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Should I Retake the GMAT?

Stacey Koprince

Stacey Koprince - Manhattan Prep

Stacey Koprince is an mba.com Featured Contributor and the content and curriculum lead and an instructor for premier test prep provider Manhattan Prep.

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At the beginning of your studies, assume you’ll take the GMAT twice and build that time into your study plans. But you’re going to make the real decision later in your studies—and, in this post, we’ll discuss how to decide whether you should retake the GMAT.

Why should you plan to take it twice? You could get sick or just have a really bad day on test day. Work or life could cause you not to do as well as you’d hoped on your first try. Or you could get a score that you feel matches your preparation so far—but you believe that you have what it takes to do better.

Does retaking the GMAT look bad?

Nope. Business schools use your best scores when evaluating your application. It won’t matter to them if you took it three times, and it won’t matter if your lowest score is 200 points lower than your highest score. It also won’t necessarily matter if you don’t improve your score (more on this later).

If you do improve your score, then if anything, a business school is going to consider that a positive – you stuck with a hard task and succeeded, improving the odds that you’ll be able to stay focused and do well during school, too. (There are other ways to demonstrate perseverance in your application; you don’t have to show it in your GMAT performance. But this is one way to show it.)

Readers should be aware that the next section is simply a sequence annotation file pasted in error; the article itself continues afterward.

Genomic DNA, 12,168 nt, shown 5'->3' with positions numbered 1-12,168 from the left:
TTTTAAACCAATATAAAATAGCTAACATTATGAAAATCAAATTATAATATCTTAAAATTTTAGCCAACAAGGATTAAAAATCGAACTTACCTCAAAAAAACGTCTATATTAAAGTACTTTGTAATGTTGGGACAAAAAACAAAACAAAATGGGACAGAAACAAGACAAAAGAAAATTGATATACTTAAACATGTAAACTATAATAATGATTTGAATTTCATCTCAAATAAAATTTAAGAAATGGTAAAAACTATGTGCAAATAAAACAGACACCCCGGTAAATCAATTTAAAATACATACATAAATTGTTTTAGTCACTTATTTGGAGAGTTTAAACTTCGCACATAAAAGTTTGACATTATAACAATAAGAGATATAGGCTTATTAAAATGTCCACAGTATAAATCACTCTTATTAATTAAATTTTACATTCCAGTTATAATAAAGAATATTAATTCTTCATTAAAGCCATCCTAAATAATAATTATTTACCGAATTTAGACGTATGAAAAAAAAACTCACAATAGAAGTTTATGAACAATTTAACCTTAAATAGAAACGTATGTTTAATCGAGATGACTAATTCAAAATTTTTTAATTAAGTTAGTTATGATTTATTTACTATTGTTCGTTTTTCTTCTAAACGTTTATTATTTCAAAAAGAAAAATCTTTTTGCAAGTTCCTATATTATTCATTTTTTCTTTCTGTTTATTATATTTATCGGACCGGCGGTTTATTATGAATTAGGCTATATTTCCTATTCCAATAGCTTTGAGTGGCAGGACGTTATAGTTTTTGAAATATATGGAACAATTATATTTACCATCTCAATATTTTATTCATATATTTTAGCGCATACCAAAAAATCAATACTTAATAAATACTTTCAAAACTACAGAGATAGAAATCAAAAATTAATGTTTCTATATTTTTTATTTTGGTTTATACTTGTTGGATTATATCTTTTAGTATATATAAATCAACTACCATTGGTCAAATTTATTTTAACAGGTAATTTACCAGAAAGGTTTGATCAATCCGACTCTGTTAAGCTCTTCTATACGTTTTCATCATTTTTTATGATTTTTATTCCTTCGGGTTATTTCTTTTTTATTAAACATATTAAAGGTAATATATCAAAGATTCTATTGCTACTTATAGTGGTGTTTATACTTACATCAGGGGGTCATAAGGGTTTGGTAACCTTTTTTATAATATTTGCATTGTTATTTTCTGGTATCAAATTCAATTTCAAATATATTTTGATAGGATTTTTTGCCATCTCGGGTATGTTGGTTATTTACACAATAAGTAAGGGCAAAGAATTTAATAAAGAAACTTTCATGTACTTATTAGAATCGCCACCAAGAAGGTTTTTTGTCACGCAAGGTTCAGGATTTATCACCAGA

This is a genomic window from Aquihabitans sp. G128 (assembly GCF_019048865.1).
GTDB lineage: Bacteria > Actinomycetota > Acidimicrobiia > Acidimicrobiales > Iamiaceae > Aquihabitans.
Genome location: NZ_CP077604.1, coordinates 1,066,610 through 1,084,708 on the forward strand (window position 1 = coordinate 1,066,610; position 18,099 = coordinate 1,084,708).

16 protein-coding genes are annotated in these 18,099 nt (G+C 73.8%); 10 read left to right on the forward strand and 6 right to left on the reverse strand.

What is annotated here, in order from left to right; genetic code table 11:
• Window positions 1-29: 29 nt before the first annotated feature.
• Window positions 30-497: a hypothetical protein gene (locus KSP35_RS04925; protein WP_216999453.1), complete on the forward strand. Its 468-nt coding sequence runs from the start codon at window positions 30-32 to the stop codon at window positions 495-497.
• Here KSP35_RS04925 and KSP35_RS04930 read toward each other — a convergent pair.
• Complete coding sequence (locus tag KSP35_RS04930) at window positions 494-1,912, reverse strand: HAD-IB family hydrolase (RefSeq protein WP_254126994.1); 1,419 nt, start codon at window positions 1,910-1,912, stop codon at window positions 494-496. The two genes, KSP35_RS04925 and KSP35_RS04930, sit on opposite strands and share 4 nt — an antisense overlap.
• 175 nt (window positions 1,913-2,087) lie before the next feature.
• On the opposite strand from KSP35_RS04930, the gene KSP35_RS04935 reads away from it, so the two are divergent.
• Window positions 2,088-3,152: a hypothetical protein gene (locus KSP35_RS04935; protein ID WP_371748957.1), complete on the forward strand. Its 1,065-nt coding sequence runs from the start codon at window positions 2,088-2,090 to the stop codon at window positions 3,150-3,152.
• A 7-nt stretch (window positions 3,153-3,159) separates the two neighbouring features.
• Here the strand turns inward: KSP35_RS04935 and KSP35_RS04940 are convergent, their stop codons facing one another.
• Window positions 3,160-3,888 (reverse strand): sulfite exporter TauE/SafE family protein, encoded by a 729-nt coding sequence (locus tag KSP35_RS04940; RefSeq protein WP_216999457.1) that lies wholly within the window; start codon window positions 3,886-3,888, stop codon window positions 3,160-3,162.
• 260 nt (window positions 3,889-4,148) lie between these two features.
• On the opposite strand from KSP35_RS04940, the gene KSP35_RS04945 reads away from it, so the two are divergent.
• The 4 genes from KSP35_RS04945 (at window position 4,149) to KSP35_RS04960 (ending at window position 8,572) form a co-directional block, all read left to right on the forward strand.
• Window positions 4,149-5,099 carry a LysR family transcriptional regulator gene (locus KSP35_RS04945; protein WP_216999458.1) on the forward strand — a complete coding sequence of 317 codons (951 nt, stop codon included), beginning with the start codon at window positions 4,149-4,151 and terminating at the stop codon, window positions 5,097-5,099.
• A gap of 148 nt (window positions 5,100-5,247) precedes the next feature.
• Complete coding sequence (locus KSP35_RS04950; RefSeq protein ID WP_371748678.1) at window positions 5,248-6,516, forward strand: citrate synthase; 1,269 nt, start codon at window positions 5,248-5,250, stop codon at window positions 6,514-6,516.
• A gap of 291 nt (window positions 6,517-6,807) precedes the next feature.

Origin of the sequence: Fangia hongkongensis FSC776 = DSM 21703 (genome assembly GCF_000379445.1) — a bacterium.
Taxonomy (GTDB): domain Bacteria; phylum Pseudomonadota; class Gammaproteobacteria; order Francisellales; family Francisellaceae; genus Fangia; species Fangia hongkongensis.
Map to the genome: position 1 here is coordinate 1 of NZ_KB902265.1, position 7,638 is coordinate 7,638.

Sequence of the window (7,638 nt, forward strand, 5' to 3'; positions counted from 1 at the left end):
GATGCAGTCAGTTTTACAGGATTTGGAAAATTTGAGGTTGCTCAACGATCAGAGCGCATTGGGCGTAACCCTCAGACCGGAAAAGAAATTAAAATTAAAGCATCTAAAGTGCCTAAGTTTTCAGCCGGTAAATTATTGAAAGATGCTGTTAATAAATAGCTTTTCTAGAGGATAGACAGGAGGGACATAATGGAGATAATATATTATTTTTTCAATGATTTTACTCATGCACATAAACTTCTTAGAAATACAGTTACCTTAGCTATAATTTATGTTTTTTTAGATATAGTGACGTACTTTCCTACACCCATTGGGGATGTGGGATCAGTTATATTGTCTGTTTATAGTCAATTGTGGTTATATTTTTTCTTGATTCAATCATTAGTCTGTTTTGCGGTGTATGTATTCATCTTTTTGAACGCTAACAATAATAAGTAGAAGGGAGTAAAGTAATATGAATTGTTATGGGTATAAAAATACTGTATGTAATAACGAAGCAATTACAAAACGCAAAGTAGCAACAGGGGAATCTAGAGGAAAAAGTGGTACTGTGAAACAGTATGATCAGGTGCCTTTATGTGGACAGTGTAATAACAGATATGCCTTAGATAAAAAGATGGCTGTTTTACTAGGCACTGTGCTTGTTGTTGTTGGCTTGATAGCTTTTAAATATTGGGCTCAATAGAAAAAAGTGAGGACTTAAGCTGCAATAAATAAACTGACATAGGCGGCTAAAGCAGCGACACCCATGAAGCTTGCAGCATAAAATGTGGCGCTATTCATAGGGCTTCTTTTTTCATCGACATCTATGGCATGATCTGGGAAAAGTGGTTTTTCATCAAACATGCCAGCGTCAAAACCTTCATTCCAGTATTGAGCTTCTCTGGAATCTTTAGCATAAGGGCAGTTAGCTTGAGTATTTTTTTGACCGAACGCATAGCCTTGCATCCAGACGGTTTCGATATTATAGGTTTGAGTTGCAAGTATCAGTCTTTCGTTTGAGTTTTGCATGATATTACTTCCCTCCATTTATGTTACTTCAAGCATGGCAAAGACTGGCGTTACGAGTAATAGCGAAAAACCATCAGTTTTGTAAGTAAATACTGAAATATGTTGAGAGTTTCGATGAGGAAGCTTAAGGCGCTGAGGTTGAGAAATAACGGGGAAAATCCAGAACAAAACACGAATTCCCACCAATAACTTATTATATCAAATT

There is one possible circumstance that might not look so great: taking the test four or more times very close together and without any improvement. That might point to someone who isn’t disciplined or effective in their studies – an obvious concern for schools.

But if you’re only taking it a few times or you take it more but improve your score, you’ll be fine.

How many times can you retake the GMAT?

First, there is a 16-day waiting period between exams of the same format (both in a testing center or both online). If you switch formats – for example, first take it in a testing center and then switch to the GMAT Online – there isn’t a waiting period. [NOTE: GMAT policies have been updated since this article was published. The 16-day waiting period now applies across exam formats – test center and online. Now, if you switch formats, the 16-day waiting period does apply.]

You can take the GMAT up to five times total in a rolling 12-month period, regardless of format. For example, you could take it three times online and twice in person in a 12-month period and that would be your five-test limit. Likewise, you can take the GMAT up to eight times total in your life, regardless of format.

So, should I retake the GMAT?

There are four good reasons to consider retaking the GMAT, beyond the obvious “I had a bad day / I don’t like my score” scenarios.

Reason #1: I experience strong performance anxiety on standardized tests.

We all feel nervous when taking the GMAT. Some amount of anxiety is actually a good thing; the adrenaline will help to keep you energized and focused during the exam. But some people have such strong symptoms that it significantly interferes with their ability to perform.